Govt. set to ease registration for Indian ships to boost Cargo movement

Posted by Daily Shipping Times on 23-08-2017        Tweet

MUMBAI: The Central Government is set to ease registration rules for Indian flag ships by changing the ownership requirement for registration from ‘wholly-owned’ to ‘substantially-owned’ as part of a plan to boost Indian tonnage.

The plan will be implemented through the new Merchant Shipping Bill, which also seeks to allow registration of ships purchased through a so-called bare-boat-charter-cum-demise (BBCD) route having a charter period of at least three years.

Indian Controlled Tonnage — a new scheme for ship acquisition introduced by the Government — will also be brought under the revamped Merchant Shipping Act as a separate category.

The aim behind the policy changes is to bring more ships under Indian tonnage which is hovering at about 12.268 million tonnage comprising 1,348 ships.

The Shipping Ministry has set an ambitious target to raise the Country’s tonnage by four times to 43 million tonnes by 2020.

For the purposes of registration, substantially owned implies ownership of more than 50 per cent shares of the vessel. “Vessels owned by joint owners, where Indian owners have a majority stake in the vessel, will be able to register under Indian flag. This will encourage vessels owned jointly by Indian and foreign entities to be registered under Indian flag, and it will be easy for small ship-owners to acquire and register the vessels. It will facilitate development of tonnage under Indian flag,” a shipping industry executive said. BBCD is a form of financing ship acquisition.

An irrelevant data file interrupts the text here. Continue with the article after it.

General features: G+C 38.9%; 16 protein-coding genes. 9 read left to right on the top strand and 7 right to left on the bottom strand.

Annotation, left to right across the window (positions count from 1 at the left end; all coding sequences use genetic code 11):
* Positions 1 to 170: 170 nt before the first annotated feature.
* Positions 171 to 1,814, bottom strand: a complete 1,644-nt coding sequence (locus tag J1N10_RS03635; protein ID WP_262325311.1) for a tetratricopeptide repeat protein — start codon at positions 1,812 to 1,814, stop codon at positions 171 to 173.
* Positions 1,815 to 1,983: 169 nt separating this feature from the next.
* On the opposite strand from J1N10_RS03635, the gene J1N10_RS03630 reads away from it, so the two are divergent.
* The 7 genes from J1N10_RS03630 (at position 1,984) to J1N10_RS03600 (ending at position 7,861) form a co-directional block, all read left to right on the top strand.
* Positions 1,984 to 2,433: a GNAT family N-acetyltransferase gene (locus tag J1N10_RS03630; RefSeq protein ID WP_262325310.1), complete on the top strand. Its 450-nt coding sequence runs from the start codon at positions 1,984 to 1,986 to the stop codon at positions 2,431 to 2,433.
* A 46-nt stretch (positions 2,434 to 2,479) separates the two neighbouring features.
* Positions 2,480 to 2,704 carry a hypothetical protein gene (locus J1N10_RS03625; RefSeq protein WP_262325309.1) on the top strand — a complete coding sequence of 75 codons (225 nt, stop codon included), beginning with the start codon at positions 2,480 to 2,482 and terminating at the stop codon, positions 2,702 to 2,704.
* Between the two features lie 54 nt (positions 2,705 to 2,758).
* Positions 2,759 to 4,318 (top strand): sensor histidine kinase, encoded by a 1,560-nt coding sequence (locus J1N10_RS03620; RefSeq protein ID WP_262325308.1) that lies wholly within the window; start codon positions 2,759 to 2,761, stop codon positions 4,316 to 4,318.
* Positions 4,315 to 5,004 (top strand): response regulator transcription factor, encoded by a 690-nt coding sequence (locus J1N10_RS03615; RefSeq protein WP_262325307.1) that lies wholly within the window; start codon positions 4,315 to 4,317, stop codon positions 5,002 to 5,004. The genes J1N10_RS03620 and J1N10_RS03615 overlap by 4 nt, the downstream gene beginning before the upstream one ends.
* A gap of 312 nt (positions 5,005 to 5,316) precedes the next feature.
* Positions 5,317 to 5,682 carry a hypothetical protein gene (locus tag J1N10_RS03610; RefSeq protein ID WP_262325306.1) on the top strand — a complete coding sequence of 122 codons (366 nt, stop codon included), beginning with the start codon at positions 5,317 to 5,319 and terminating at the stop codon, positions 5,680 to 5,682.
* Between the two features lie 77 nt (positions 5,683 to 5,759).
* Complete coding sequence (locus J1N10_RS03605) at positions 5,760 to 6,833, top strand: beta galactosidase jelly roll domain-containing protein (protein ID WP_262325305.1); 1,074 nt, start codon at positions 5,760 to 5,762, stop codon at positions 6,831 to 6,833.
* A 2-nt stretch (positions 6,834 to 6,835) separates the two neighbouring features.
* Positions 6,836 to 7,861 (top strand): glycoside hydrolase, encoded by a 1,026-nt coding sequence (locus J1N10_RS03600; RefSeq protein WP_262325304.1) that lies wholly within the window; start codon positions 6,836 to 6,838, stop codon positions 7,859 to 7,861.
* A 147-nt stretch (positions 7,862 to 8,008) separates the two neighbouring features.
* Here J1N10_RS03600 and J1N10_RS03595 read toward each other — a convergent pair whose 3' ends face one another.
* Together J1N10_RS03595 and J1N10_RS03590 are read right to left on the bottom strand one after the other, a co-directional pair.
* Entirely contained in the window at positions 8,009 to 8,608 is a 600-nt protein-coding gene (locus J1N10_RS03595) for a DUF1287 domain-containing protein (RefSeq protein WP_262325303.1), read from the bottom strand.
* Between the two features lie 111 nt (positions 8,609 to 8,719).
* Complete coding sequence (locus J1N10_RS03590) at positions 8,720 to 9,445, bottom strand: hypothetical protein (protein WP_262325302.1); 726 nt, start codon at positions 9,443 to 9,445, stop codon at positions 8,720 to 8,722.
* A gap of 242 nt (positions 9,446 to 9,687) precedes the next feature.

Hire-purchase

Under this hire-purchase scheme, the acquisition is typically done by paying a fourth of the total cost of the vessel as down payment while the balance is paid in instalments over the demise period, typically ranging from three to five years, out of the revenues earned from operating the ship.

During the lease rental period, the ship flies the flag of the Country from where the acquisition is made. On completion of the lease rentals, the ownership of the vessel is transferred to the Indian entity, which hired the vessel, and the ship becomes an Indian flag ship thereafter.

By allowing BBCD ships to be registered in India and be entitled to fly the Indian flag before the end of lease period, the Ministry is trying to tap small ship-owners or entities who cannot invest huge sum of money for purchasing vessels. “They may charter/hire the vessel on BBCD basis with an intention to transfer the ownership to an Indian owner and register such vessel as an Indian vessel,” a Shipping Ministry spokesman said.

Local ship owners say there is scope for “potential mischief” as BBCD vessels are entitled to fly the Indian flag and allowed to participate in the country’s coastal trade, a business that is reserved for Indian flag ships.